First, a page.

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2013年10月 5日 (土)

防衛指針改定へ 日本がより責任果たす同盟に

The Yomiuri Shimbun October 5, 2013
Japan must take greater role to bolster alliance with U.S.
防衛指針改定へ 日本がより責任果たす同盟に(10月4日付・読売社説)

It is essential for Japan to expand the country’s role in ensuring the nation’s security, to strengthen the Japan-U.S. alliance and share greater responsibilities between the two countries.

The Japanese and U.S. governments held a meeting of the bilateral security consultative committee, known as a two-plus-two meeting, in Tokyo on Thursday, attended by the foreign and defense ministers from both nations. The participants agreed to revise the guidelines for Japan-U.S. defense cooperation, and the process for rewriting the guidelines is scheduled to be completed by the end of next year.

The current guidelines, which were drawn up in 1997, established a framework for the Self-Defense Forces to provide U.S. forces with rear-area logistic support in the event of emergencies in areas surrounding Japan, including the Korean Peninsula.

The 1997 defense cooperation guidelines were of historic significance, as they paved the way for the enactment in 1999 of a law on dealing with security emergencies in areas surrounding this country, as well as 2003 legislation defining the nation’s response to an armed attack from abroad.

How should security emergencies for this country be defined? And how will the government, the SDF and U.S. forces act if such emergencies take place?

The developments that followed the 1997 guidelines were extremely important in deepening awareness and discussions among the public concerning the nation’s security.

Recently, the environment surrounding Japan’s security has grown more and more severe due to such elements as the progress of North Korea’s nuclear and missile development programs, China’s military buildup and its increasing acts of intimidation, and the increasing danger of cyber-attacks.

It is quite worthwhile to revise the guidelines with the aim of enabling Japan and the United States to jointly cope with a diversity of crises more promptly and effectively.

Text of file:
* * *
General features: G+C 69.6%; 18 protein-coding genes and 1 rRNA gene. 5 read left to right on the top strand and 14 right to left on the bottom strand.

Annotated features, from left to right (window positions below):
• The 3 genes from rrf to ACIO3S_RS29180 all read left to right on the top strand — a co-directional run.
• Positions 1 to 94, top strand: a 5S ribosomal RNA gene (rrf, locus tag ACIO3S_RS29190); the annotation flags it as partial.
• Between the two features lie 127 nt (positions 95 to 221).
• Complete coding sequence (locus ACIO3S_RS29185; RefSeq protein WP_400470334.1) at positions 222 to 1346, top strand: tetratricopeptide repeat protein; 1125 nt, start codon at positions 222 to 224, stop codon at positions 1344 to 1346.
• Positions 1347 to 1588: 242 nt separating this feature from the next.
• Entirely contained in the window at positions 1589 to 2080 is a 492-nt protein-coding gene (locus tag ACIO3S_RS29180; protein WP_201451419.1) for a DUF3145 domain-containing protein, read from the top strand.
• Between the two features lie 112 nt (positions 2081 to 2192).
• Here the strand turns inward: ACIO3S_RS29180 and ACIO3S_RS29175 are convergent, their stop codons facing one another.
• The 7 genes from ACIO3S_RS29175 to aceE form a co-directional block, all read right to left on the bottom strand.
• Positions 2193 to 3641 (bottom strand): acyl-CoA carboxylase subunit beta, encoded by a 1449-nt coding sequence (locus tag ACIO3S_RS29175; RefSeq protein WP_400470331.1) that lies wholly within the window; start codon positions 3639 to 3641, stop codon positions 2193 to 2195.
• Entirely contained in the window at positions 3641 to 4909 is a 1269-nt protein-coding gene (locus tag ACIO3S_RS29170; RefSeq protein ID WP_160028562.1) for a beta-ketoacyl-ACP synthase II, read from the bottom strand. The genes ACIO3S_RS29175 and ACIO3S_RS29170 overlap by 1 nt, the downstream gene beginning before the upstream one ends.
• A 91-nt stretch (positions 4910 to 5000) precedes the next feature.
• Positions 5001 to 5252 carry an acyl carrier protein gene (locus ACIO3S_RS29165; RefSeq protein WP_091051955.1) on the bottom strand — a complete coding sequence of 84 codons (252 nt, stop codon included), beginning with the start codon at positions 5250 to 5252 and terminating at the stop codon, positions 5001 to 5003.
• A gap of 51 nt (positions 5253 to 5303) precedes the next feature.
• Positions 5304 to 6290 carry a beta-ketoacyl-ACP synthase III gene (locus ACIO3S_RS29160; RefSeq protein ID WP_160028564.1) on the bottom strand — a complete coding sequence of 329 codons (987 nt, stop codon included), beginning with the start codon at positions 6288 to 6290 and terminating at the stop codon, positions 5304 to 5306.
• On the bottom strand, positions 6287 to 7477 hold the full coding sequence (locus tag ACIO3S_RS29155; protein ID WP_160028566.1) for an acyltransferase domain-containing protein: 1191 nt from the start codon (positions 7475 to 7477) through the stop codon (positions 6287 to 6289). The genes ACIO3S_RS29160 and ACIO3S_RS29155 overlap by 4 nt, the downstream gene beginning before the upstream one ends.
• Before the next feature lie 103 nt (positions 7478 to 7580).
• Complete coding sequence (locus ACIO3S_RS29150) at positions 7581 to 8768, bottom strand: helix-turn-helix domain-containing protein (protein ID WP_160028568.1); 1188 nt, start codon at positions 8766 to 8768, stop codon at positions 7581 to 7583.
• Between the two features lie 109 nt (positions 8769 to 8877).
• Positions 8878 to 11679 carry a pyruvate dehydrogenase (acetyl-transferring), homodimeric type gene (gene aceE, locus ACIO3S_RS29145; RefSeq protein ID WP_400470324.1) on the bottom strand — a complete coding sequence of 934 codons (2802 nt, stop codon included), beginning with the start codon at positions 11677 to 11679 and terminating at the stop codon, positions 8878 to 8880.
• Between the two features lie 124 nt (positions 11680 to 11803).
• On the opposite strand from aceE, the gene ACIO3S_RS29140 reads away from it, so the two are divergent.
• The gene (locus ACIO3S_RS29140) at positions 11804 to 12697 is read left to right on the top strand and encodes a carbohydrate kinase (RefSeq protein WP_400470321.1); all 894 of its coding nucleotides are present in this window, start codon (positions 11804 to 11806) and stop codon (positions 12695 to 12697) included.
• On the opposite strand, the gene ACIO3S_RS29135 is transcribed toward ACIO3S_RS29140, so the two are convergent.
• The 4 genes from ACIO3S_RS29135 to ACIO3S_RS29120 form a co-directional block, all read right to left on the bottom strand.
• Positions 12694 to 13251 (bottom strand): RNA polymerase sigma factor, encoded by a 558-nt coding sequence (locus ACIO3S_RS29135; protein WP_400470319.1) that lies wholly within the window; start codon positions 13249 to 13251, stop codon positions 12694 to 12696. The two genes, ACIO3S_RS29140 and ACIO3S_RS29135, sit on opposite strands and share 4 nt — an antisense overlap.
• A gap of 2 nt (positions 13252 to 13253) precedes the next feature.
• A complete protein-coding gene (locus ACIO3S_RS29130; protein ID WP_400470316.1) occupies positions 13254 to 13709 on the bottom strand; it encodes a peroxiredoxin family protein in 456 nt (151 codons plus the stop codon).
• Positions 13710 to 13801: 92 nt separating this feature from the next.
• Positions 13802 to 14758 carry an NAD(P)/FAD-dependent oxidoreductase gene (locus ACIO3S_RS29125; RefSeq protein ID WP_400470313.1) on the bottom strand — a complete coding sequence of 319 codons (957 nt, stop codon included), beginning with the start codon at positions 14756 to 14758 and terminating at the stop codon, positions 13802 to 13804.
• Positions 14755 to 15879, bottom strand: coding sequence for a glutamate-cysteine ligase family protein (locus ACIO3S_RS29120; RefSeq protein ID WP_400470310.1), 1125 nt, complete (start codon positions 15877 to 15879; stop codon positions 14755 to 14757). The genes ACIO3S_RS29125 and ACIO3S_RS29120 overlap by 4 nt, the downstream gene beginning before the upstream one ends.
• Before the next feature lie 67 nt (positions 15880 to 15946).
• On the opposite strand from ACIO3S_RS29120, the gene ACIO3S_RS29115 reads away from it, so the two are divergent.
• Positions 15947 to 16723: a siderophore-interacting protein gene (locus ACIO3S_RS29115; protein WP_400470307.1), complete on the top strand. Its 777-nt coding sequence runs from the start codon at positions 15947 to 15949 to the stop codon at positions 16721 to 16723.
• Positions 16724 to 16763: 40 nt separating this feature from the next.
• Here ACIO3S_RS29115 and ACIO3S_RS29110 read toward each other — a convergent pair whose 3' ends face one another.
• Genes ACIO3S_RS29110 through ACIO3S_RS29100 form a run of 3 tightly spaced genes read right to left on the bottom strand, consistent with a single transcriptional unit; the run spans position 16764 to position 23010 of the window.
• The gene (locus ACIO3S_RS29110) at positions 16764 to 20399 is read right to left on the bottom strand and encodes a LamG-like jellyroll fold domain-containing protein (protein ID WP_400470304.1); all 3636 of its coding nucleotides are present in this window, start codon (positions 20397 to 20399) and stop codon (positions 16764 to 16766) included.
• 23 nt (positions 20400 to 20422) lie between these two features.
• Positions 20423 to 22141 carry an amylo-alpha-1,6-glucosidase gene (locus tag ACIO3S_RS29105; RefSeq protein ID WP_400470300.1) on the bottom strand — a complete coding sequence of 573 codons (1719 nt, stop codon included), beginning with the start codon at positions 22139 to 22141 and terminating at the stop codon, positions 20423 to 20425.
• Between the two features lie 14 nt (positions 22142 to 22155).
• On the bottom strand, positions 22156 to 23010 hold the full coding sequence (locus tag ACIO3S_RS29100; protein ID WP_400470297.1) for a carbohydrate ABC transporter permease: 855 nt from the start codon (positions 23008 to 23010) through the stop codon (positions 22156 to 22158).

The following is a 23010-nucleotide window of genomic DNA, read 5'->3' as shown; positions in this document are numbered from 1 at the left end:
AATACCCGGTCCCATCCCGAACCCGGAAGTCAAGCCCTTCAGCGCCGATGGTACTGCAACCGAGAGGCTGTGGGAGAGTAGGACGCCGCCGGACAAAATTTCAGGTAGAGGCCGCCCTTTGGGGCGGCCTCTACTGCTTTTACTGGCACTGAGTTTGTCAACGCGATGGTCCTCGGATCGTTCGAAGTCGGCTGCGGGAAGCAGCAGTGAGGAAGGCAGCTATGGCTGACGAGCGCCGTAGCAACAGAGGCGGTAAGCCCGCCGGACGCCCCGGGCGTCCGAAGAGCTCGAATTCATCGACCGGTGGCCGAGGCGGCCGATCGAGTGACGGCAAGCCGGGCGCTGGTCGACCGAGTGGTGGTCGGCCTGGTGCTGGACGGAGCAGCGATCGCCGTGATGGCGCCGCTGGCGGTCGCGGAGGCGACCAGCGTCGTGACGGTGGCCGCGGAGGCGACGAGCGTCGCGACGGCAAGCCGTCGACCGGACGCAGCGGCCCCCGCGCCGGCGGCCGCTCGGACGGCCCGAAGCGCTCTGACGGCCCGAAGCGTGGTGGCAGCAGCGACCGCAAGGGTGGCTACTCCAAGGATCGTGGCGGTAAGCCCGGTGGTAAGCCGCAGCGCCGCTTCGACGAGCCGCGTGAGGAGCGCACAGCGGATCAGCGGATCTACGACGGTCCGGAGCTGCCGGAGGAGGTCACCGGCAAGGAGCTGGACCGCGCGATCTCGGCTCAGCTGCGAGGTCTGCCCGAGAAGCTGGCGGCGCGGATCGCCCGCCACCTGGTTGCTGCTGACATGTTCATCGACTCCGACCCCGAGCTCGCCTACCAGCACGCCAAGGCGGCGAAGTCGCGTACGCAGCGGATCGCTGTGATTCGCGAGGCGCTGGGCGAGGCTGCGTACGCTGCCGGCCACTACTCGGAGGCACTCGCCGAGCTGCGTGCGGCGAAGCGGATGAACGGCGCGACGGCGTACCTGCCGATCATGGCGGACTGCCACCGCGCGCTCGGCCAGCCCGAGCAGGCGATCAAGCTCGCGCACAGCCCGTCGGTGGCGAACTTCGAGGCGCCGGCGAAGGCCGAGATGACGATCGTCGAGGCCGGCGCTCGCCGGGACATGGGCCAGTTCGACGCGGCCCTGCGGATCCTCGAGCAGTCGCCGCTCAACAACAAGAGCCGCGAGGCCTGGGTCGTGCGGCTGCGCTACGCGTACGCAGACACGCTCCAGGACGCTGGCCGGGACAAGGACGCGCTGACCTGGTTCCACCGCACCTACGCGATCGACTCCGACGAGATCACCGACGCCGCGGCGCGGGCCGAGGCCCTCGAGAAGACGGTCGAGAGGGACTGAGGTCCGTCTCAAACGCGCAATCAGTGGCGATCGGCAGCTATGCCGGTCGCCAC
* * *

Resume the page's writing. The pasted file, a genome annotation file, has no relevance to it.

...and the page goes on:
The current guidelines stipulate Japan-U.S. cooperation in three situations: peacetime, emergencies in areas surrounding Japan and emergencies directly involving this country.

Act tenaciously on China

Of key importance to the envisioned revision of the guidelines is crafting a framework within which Japan and the United States can cooperate flexibly from an earlier stage as a situation transitions from peacetime to active hostility.

A joint statement released at the close of the two-plus-two meeting stated clearly that the United States “welcomes” the security policy of the administration of Prime Minister Shinzo Abe, which is seeking a review of the constitutional interpretation regarding Japan’s right to collective self-defense and the creation of the Japanese version of the U.S. National Security Council.

Broadening the roles of the SDF in keeping with the defense strategy of U.S. President Barack Obama’s administration, which is placing greater emphasis on Asia, will be sure to strengthen the bilateral alliance and enhance deterrence.

Study should be conducted on such topics as giving Japan the capability to make strikes on enemy military installations to complement the bilateral alliance and enhance Japan-U.S. cooperation to meet new challenges in areas such as cybersecurity and space.

Taking China into account, the joint agreement declared in reference to the regional situation in Asia that the two countries strongly oppose “coercive and destabilizing behaviors in the maritime domain” and “disruptive activities in space and cyberspace.” The joint statement identified China by name, thereby expressing the resolve of Tokyo and Washington to urge Beijing to adhere to international norms of behavior and boost “openness and transparency” in the military field.

It is important for both Japan and the United States to take every opportunity to cooperate with various other countries to act together tenaciously on China.

On the issue of relocating functions of the U.S. Marine Corps’ Futenma Air Station in Okinawa Prefecture, the joint agreement reconfirmed the two countries’ “strong determination” to realize the base’s transfer to an area off the Henoko district of Nago in the same prefecture as “the only solution.”

Both the Japanese and U.S. governments must do their utmost to accelerate efforts to alleviate Okinawa Prefecture’s burden of hosting U.S. military bases through such means as promoting the return of U.S. forces’ installations and related tracts of land, so Okinawa Gov. Hirokazu Nakaima will find it easier to accept that Futenma Air Station will be relocated to Henoko as planned.

(From The Yomiuri Shimbun, Oct. 4, 2013)
(2013年10月4日02時12分  読売新聞)


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